Several fund managers use negative screens which rule out investment in companies that get more than 5 per cent of their revenue from uranium mining or nuclear power. This approach means that AMP's ethical portfolio can still include shares in BHP Billiton and Rio Tinto - the world's fifth and third largest uranium miners respectively. Investing in these companies means supporting some of the main drivers of the nuclear industry, even if only a small percentage of the money comes from uranium.
Ethics, uranium and nuclear power
Several fund managers that invest in nuclear power cite climate change as a reason. However, little effort is made to justify those arguments or to address counter-arguments. Briefly, the counter-arguments are:
- a global doubling of nuclear power at the expense of coal would reduce greenhouse emissions by less than 5 per cent with significant attendant risks (for example the reactors would produce enough plutonium to build over one million nuclear weapons); and
- a significant and growing body of scientific literature and experience demonstrates how the use of renewable energy sources and energy efficiency policies and technologies can generate major reductions in greenhouse emissions - without recourse to nuclear power.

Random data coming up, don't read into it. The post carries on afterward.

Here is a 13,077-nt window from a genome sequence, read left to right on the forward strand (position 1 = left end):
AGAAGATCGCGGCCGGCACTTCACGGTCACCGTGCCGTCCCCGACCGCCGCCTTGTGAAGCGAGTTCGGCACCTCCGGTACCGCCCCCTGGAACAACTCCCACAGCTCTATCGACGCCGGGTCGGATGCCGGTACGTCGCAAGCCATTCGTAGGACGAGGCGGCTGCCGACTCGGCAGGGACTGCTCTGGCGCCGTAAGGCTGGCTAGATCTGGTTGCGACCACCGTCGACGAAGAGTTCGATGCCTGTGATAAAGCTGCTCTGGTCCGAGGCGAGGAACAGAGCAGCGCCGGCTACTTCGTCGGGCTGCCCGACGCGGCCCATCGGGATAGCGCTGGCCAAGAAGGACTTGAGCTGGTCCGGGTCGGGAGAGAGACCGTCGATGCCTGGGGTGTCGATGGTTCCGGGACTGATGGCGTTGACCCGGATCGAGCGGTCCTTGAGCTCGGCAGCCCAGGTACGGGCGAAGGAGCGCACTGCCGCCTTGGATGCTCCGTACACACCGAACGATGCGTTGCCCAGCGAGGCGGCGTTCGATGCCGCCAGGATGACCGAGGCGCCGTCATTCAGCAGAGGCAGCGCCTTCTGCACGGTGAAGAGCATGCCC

Not a single repository exists in the world for the disposal of high-level nuclear waste, and few countries have identified potential sites for such a repository. This waste will pose public health, environmental and proliferation risks for thousands of years.
Nuclear power is the only energy source with a direct and repeatedly-demonstrated connection to the proliferation of Weapons of Mass Destruction. Of the 10 nations to have produced nuclear weapons, five did so under cover of an ostensibly peaceful nuclear program - India, Pakistan, Israel, South Africa and North Korea. Over 20 countries have used their “peaceful” nuclear facilities for nuclear weapons research.
The uranium mining industry has a poor track record in its dealings with Aboriginal communities. This ongoing pattern of behaviour cannot be reconciled with the inclusion of uranium mining companies in ethical investment funds.